- Should TB patients be quarantined in hospital or treated at home?
- What are the legal and ethical implications?
- How can the newest TB drugs best be managed to avoid triggering resistance in TB bacteria?
- What are the most effective ways of using the latest genomic techniques and information to combat TB?
These are just some of the questions that are becoming ever more critical as extensively drug-resistant (XDR) TB looms on Australia’s horizon—it’s already in Papua New Guinea. They are also examples of the issues to be discussed on Thursday 2 May and Friday 3 May at the first symposium of the new NHMRC-funded Centre of Research Excellence in Tuberculosis Control, located at the Centenary Institute.
The aim of the meeting is to help decide what project areas the Centre—launched a little more than a month ago—should tackle first. And there’s plenty of interest, says the Centre’s inaugural director Professor Warwick Britton, who also heads Centenary’s Tuberculosis Research Group. The symposium has attracted nearly a hundred researchers, academics and doctors from all over Australia.
“At present,” says Professor Britton, “we typically manage TB patients at home, as their family members are usually already infected. But if we got an XDR patient, they would be likely kept in hospital until their infection was controlled—up to five months would not be unusual.” At the moment, there are different approaches and legislation for treating drug-resistant TB patients in the different States. “We want to develop an evidence base for making such decisions and recommendations to government,” Prof Britton says.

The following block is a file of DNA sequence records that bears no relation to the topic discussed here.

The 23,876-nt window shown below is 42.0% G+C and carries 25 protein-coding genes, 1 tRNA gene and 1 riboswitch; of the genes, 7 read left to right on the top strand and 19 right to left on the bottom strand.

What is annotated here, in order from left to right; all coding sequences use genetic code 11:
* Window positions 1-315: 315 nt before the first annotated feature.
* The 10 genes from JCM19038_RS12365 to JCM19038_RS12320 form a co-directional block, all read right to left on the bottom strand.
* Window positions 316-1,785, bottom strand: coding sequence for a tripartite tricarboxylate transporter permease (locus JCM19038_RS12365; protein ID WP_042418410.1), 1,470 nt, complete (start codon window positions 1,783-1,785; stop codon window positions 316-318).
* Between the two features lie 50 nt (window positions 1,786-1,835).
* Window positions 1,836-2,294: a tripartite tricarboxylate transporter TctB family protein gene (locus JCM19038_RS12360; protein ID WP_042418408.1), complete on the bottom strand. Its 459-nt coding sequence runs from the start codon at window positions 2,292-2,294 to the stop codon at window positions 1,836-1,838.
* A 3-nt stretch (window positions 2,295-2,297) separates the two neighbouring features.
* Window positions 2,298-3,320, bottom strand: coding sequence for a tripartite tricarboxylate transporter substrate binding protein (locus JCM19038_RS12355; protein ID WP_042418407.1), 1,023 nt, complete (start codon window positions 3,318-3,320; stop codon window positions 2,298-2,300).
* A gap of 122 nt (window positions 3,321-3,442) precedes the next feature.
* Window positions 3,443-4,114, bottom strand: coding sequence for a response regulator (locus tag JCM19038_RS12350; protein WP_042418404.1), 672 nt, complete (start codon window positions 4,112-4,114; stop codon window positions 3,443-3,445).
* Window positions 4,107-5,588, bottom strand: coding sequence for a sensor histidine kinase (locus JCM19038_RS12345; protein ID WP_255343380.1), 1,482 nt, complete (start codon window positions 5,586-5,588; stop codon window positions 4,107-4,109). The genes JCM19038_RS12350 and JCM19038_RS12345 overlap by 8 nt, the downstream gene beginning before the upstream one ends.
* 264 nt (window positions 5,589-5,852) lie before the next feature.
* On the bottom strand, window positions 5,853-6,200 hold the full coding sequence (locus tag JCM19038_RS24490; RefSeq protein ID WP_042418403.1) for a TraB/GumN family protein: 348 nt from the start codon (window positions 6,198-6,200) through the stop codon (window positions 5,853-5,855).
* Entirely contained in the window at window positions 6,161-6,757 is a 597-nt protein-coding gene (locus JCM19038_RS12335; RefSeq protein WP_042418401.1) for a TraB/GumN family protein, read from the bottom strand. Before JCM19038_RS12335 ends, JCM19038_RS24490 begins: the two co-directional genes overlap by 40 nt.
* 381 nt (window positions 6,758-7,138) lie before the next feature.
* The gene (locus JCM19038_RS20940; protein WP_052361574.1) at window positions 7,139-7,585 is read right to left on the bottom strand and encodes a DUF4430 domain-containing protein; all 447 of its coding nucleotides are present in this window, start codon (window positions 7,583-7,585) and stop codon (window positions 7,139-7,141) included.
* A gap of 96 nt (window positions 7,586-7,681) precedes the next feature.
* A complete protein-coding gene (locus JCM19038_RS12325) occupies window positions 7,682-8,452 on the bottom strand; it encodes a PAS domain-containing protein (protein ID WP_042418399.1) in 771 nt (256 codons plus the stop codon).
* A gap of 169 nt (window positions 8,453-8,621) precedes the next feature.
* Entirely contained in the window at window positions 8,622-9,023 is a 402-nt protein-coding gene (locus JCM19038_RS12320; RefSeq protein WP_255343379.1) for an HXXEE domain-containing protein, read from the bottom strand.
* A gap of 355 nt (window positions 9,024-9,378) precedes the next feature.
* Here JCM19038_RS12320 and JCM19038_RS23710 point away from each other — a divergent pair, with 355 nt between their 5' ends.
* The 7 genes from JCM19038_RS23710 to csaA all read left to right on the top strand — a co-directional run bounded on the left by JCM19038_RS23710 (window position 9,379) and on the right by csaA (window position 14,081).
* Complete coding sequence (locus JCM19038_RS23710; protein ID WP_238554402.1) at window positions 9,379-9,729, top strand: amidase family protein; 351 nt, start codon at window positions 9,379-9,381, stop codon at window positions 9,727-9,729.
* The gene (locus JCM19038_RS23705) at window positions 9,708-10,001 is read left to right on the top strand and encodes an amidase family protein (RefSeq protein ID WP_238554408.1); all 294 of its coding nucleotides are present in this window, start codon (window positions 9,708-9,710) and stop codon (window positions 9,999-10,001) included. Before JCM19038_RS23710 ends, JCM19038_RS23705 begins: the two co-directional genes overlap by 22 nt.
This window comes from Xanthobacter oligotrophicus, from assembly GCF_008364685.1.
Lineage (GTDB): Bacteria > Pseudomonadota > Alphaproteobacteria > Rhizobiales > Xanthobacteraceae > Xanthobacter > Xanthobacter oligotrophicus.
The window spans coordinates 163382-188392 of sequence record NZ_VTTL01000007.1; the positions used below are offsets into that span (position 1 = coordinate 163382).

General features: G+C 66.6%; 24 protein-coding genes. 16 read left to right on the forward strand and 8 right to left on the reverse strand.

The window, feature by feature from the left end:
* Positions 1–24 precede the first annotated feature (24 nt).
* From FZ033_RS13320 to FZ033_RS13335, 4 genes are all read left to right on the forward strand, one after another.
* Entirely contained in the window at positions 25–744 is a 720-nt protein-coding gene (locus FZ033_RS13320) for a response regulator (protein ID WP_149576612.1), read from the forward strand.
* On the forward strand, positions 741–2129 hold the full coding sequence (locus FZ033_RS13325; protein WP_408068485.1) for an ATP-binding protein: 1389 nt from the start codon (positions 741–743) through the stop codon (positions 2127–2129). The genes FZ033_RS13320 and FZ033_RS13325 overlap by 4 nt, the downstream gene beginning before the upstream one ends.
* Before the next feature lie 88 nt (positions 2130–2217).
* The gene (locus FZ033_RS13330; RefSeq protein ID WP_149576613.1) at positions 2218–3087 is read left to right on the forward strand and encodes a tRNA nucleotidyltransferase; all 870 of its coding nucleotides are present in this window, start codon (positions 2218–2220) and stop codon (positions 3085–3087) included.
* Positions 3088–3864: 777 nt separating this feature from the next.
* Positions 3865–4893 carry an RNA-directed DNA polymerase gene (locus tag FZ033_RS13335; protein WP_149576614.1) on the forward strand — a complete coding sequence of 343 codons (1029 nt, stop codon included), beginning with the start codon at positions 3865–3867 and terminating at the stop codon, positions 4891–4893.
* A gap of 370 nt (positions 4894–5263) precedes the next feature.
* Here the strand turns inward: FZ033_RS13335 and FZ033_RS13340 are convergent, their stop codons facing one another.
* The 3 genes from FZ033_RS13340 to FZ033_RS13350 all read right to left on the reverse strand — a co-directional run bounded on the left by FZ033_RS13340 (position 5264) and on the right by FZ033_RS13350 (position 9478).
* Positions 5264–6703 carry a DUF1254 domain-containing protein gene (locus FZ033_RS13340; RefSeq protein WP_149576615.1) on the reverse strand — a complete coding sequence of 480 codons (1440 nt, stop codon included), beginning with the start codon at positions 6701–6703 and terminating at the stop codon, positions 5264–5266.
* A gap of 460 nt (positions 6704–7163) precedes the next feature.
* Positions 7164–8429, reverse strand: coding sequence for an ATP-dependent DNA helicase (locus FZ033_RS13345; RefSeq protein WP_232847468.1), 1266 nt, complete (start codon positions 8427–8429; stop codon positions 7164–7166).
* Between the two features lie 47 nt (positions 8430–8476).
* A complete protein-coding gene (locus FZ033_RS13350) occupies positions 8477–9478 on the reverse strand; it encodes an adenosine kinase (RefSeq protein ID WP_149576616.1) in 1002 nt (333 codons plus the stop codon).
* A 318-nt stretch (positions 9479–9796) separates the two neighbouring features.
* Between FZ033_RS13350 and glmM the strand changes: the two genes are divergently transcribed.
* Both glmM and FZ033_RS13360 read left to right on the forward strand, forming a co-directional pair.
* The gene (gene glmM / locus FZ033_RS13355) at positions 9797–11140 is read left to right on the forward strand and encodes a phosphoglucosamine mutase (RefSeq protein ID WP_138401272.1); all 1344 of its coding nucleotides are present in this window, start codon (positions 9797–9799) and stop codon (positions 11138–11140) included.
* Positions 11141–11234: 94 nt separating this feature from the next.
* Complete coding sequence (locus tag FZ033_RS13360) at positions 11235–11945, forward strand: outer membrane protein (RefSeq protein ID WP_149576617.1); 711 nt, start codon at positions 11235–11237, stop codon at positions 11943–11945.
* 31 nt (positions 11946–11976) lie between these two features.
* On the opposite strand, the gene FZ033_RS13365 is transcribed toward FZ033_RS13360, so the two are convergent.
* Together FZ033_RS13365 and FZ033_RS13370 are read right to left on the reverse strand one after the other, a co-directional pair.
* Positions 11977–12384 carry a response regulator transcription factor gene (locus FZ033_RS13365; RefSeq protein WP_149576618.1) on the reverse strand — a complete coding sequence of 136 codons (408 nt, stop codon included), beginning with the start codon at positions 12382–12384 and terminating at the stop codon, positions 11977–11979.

In Australia we limit the availability of TB drugs to use in TB patients, but in many high burden countries TB antibiotics are used inappropriately for other infections and this may fuel the development of drug resistant TB strains. It may be necessary to establish controls on dispensing drugs for treating TB, including the small number of second-line antibiotics we have to treat drug resistant TB. “Governments may need to put limitations on pharmacies to ensure that TB drugs are used only for treating TB.” Enforcing such rules may well raise legal and ethical problems.
“Our best defence against XDR-TB would be to set up long-term support for a program of TB control in PNG and our region in order to prepare ourselves to take care of the TB patients that land in Australia.” That’s why the Centre for Research Excellence involves researchers from 14 institutes based in New Zealand, Indonesia, Vietnam, China and Fiji, as well as Australia.
For further information on the CRE for TB Control visit: www.tbcre.org.au or http://www.centenarynews.org.au/a-boost-in-the-fight-against-the-killer-on-our-doorstep/
Toni Stevens on 0401 763 130 or firstname.lastname@example.org